Most loyalists came from the Upcountry, which thought that domination by the rich, elitist Charles Town planter class in an unsupervised government was worse than remaining under the rule of the British Crown. Judge William Henry Drayton and Reverend William Tennent were sent to the Back Country to gain support for the “American Cause” and Lowcounty’s General Comittee and Provincial Congress, but did not have much success. In September 1775, the Royal Governor William Campbell dissolved the last-ever Royal Assembly in South Carolina and left for the safety of the British warship Tamar in the Charleston Harbor.

Battles begin

Throughout the course of the American Revolution, 137 significant battles were fought within South Carolina, more than in any other state. On November 19, 1775, revolutionists fought loyalist forces in the old western Cherokee lands at 96 District, spilling the first South Carolinan blood of the war. Colonel Richard Richardson sent a large party of Whigs, or revolutionists, to the Upcountry to stop uprisings there and to assert the power of the revolutionary General Committee over the entire colony.

Britain’s strategy was to take advantage of strong loyalist support in the South, begin a military drive in Charleston, and perhaps sweep through the Upcountry, North Carolina, and Virginia while gathering men to take on Washington in the North along the way. Under William Moultrie, the South Carolinans defeated the British Navy at Sullivan’s Island in late June 1776 and brought the American army its first major victory. In Philidelphia, the news reached Colonial delegates a few days later and emboldened them to write and sign the Delcaration of Independence from England. The battle at Sullivan’s Island also caused the British to rethink their strategy and leave the South for approximately three years.

The new state legislature met the next December to complete the state constitution made the previous October, de-establishing the Anglican Church. In the Upcountry, the British had convinced the Cherokee to fight on their side. Although the British officer in charge of the operation had told the Cherokee to attack only patriot soldiers in organized groups, soon murder and cabin burnings were widespread on the frontier. The Whigs Andrew Williamson, Andrew Pickens, and James Williams, who had been battling loyalists in the Upcountry, launched a successful campaign against the Cherokee. In 1777 they ceded their remaining lands to the South Carolina government. On February 5, 1778 South Carolina became the first state to ratify the first constitution of the United States, the Articles of Confederation. In 1780, the British had returned to South Carolina, causing the loyalists and patriots to fight the state’s first civil war.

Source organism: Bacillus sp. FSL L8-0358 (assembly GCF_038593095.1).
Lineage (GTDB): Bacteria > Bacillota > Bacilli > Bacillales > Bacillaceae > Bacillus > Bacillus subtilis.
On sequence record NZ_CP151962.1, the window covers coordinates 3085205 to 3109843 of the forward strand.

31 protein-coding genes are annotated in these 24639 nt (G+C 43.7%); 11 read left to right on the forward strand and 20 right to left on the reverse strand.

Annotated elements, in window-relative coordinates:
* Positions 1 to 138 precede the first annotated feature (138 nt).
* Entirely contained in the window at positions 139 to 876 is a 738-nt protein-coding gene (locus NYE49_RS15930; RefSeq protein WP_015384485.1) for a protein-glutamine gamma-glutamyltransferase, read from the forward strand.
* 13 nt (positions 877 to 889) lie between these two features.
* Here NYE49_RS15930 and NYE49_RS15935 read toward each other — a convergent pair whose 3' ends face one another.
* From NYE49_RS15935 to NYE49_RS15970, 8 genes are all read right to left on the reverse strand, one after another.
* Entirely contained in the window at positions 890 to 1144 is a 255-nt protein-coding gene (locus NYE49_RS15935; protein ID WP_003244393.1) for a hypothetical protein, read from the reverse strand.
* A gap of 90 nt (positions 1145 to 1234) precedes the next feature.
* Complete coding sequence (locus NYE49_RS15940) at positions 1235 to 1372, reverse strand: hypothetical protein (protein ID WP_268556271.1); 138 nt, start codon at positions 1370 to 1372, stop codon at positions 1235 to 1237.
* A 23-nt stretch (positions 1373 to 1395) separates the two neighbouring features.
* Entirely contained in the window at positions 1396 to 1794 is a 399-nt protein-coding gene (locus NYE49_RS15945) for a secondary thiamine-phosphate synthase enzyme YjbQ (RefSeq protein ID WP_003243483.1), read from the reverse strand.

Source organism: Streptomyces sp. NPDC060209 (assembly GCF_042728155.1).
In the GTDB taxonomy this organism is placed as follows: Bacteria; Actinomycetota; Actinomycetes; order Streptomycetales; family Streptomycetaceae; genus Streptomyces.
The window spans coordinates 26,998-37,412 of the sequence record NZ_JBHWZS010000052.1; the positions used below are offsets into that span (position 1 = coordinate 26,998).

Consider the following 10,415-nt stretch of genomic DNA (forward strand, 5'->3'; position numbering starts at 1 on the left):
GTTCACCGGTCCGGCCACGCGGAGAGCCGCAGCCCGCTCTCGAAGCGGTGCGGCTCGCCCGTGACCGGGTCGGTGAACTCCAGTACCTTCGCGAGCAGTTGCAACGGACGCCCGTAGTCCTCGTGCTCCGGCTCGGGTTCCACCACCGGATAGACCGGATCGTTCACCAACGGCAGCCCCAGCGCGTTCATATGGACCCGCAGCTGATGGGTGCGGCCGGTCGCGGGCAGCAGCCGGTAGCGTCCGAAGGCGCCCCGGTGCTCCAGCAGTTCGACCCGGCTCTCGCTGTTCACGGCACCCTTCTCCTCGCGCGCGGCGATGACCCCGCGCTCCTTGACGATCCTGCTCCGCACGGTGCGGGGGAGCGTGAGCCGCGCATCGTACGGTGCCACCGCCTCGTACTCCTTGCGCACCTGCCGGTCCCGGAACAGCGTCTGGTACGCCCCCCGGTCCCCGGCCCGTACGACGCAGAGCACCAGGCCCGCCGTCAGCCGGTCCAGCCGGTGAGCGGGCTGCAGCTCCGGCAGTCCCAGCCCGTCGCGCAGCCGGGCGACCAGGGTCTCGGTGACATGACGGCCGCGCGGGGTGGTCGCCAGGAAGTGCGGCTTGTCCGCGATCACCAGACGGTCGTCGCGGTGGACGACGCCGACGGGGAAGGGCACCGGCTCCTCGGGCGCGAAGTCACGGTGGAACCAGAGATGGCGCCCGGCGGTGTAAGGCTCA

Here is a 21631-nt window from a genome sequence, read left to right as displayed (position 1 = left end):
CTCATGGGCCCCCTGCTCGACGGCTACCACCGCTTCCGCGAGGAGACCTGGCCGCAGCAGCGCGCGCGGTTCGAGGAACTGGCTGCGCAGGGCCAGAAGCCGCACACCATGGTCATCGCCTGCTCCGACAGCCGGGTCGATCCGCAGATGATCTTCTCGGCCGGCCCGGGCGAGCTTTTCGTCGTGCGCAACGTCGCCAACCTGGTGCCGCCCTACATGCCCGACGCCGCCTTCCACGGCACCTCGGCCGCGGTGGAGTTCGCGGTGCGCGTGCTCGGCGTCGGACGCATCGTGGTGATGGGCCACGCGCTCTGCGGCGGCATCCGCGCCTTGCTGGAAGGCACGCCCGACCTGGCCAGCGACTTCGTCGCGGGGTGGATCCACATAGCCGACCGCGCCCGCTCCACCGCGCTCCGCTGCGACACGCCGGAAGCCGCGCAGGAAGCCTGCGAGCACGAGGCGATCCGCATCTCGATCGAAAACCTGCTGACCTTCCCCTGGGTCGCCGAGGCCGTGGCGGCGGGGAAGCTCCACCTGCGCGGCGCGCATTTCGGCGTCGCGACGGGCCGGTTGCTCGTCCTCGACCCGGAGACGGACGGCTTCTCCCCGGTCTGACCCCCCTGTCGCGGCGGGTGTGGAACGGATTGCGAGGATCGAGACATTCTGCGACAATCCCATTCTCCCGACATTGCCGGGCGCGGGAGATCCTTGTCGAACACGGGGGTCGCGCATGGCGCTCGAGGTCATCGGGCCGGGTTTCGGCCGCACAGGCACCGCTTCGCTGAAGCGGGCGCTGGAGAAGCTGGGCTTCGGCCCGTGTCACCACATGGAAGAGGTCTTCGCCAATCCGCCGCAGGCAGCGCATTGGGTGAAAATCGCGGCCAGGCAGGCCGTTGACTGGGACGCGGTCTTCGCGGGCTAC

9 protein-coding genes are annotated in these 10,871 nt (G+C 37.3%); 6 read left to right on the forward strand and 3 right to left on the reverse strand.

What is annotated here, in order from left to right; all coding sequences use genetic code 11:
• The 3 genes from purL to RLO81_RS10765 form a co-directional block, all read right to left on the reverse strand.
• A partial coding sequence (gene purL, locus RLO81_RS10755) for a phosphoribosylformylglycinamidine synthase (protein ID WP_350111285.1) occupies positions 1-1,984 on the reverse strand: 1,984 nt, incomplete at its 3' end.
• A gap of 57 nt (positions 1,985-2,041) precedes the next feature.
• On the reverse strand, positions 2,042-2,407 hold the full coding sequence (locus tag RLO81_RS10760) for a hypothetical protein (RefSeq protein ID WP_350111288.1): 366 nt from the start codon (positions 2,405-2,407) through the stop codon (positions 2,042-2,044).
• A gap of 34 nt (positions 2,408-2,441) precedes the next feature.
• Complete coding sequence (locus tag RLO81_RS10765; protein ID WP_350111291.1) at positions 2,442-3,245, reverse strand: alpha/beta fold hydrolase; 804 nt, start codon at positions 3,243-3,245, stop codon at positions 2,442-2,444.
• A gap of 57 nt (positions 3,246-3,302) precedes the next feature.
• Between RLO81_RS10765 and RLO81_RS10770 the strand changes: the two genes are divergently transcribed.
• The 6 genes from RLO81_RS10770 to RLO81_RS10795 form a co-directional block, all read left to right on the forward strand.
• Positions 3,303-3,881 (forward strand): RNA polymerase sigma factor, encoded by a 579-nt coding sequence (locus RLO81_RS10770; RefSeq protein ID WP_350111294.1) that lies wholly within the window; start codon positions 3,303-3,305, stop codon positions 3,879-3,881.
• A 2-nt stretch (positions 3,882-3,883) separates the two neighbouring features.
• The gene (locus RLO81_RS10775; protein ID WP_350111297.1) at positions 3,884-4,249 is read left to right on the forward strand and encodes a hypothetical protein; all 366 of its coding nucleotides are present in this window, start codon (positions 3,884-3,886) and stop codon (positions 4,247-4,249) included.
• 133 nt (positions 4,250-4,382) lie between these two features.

In 1780, the British attempted to try their original strategy a second time. They planned to trap George Washington’s troops by pushing their troops up from the South while Washington defended himself in the North. The British moved up from St. Augustine, Florida, landing on John’s Island, moving to James Island, and attacked Charles Town. General Benjamin Lincoln had allowed his men to get bottled up on the peninsula, and, after a two month siege, he was forced to surrender practically every Continental soldier in the Carolinas to British General Clinton. Another army of Continentals under General Gates came into the state to reclaim it for the patriots, but were defeated at Camden. Henry Middleton, once president of the Continental Congress, was forced to take an oath of allegiance to the Crown as prisoner.